WEDNESDAY, Dec. 22, 2021 (HealthDay News) -- The U.S. Army says it has developed a COVID-19 vaccine it believes could work against any and all coronavirus variants, including Omicron.
Results from early human trials of the Spike Ferritin Nanoparticle (SpFN) COVID vaccine are expected by the end of the month, the Army added.
Lab studies have already shown that the new vaccine protects monkeys from the original strain of COVID-19, and induces highly potent antibody responses against the major variants of concern that have emerged during the pandemic, claims a report published last week in the journal Science Translational Medicine.
The upcoming results from phase I human trials, which started in April 2021 and aimed to include a total of 72 people, will show whether the effectiveness observed in monkeys carried over into humans, the researchers said.
"Our strategy has been to develop a 'pan-coronavirus' vaccine technology that could potentially offer safe, effective and durable protection against multiple coronavirus strains and species," Dr. Kayvon Modjarrad, co-inventor of the vaccine and director of the Emerging Infectious Diseases Branch at the Walter Reed Army Institute of Research, said in an Army news release.
The SpFN vaccine uses a protein shaped like a soccer ball, according to an article in the national security news site Defense One.
Each of the molecule's 24 different faces could carry a different spike protein drawn from unique COVID variants, creating a broad immune response against the coronavirus, Defense One reports. The spike protein is what COVID-19 uses to infect cells.
"This vaccine stands out in the COVID-19 vaccine landscape," Modjarrad said. "The repetitive and ordered display of the coronavirus spike protein on a multifaced nanoparticle may stimulate immunity in such a way as to translate into significantly broader protection."
The Army news comes on the heels of an editorial co-written by Dr. Anthony Fauci in the New England Journal of Medicine calling for renewed research into a universal vaccine against coronavirus. In the last 20 years, the world has seen four deadly coronavirus outbreaks, including two bouts with SARS in the early 2000s, the emergence of MERS (Middle East respiratory syndrome) in 2012 and now COVID-19, which has killed more than 800,000 Americans, the authors of the editorial argue.
The Army vaccine follows one potential path to creating such a vaccine by targeting multiple sites on the spike proteins drawn from different COVID-19 variants, said lead editorial author Dr. David Morens, a senior scientific advisor to Fauci at the U.S. National Institute of Allergy and Infectious Diseases.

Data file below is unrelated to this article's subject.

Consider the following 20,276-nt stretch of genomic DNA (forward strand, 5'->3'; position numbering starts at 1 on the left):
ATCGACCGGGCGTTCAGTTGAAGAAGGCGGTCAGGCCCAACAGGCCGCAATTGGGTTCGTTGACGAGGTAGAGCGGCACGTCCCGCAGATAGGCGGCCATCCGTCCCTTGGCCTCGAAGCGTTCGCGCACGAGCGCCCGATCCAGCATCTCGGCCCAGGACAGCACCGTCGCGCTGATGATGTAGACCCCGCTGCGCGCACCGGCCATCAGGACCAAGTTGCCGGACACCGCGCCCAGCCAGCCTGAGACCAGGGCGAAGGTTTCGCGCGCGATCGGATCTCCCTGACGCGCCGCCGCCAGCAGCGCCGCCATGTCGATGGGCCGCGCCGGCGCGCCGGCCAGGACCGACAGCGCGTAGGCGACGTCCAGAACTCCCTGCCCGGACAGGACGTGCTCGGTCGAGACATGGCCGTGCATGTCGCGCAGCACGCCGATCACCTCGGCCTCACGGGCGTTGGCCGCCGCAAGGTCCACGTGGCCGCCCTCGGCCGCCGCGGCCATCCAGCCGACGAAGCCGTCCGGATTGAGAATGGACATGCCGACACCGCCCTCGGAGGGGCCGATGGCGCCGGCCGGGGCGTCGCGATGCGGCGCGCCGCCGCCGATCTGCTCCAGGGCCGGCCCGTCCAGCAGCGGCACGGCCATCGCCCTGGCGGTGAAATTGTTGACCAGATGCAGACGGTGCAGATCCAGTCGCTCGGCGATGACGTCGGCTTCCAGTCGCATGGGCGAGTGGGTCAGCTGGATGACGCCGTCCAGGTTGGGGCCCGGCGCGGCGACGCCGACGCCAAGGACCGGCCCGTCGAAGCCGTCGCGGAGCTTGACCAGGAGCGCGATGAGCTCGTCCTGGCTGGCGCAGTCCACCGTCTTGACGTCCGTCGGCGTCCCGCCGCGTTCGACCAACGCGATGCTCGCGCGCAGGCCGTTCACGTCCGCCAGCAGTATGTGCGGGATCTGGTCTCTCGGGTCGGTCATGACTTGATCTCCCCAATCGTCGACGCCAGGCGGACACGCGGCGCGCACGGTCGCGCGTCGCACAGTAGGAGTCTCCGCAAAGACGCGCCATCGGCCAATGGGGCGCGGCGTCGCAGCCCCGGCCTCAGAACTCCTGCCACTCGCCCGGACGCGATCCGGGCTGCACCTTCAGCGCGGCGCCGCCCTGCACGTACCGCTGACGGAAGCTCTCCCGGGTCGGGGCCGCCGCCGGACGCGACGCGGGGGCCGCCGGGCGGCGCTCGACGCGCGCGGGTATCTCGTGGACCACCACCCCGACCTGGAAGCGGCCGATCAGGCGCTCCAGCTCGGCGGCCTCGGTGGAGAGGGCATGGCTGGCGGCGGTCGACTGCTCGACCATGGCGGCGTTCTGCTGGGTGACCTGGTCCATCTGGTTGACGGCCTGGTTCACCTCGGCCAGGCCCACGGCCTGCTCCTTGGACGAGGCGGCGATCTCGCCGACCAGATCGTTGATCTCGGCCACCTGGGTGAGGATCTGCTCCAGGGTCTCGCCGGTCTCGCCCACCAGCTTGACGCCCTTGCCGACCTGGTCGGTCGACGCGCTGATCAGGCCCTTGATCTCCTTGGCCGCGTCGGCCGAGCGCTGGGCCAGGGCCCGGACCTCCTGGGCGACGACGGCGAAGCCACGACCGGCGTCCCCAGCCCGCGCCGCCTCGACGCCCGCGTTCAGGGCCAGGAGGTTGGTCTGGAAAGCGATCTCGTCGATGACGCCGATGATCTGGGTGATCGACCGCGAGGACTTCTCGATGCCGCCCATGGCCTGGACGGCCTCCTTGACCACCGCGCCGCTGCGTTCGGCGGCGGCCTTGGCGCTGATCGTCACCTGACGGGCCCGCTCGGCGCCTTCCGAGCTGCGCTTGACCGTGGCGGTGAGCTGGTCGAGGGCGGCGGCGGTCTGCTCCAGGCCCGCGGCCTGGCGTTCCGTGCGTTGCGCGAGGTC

A universal vaccine might need to attack many different places in the COVID coronavirus beyond just the spike protein, however — what Morens called the "body parts of the virus."
"You want to make an immune response to all of the body parts, not just one body part," Morens said.
The most important targets would be ones that are "conserved" — a scientific term referring to parts of the virus that stay the same throughout a series of mutations that affect other parts, explained Dr. William Schaffner, medical director of the National Foundation for Infectious Diseases.
"You look for what people might call a common denominator that's present in all the viruses, and can we create an immune system that can seek out that common part and thus prevent many infections," Schaffner said.
Research into a universal vaccine also could involve multiple doses of an effective vaccine, or the creation of substances that would prompt a stronger immune response to a vaccine, Morens added.
It's difficult to create any vaccine, let alone a universal one, to fight a respiratory virus like COVID or the flu, Schaffner noted.
"Ideally, what we would like to do is prevent them from even getting a foothold in the body. But as they enter the body, they enter the cells of the respiratory system and begin their infection with the cells that are in the mucous membranes of the nose and back in the throat," Schaffner said.
"That makes it hard for the antibodies that are circulating in the bloodstream to get to them right away. It's almost as though the infection has to get established, and then when the virus tries to move throughout the body, that's when the antibodies glom onto them," he explained.
Schaffner said that it's encouraging that U.S. National Institutes of Health (NIH) bigwigs like Fauci and Morens wrote the NEJM editorial, because that indicates a willingness to put government money where their mouths are.
"I love it that Tony himself was part of that editorial, because I think that will mean NIH funding will be out there to stimulate this kind of research in our laboratories here in the U.S. and around the world," Schaffner said.
The U.S. Army has more about its Spike Ferritin Nanoparticle (SpFN) COVID vaccine.
SOURCES: David Morens, MD, senior scientific advisor to Anthony Fauci, MD, director of the U.S. National Institute of Allergy and Infectious Diseases; William Schaffner, MD, medical director, National Foundation for Infectious Diseases; U.S. Army, news release, Dec. 16, 2021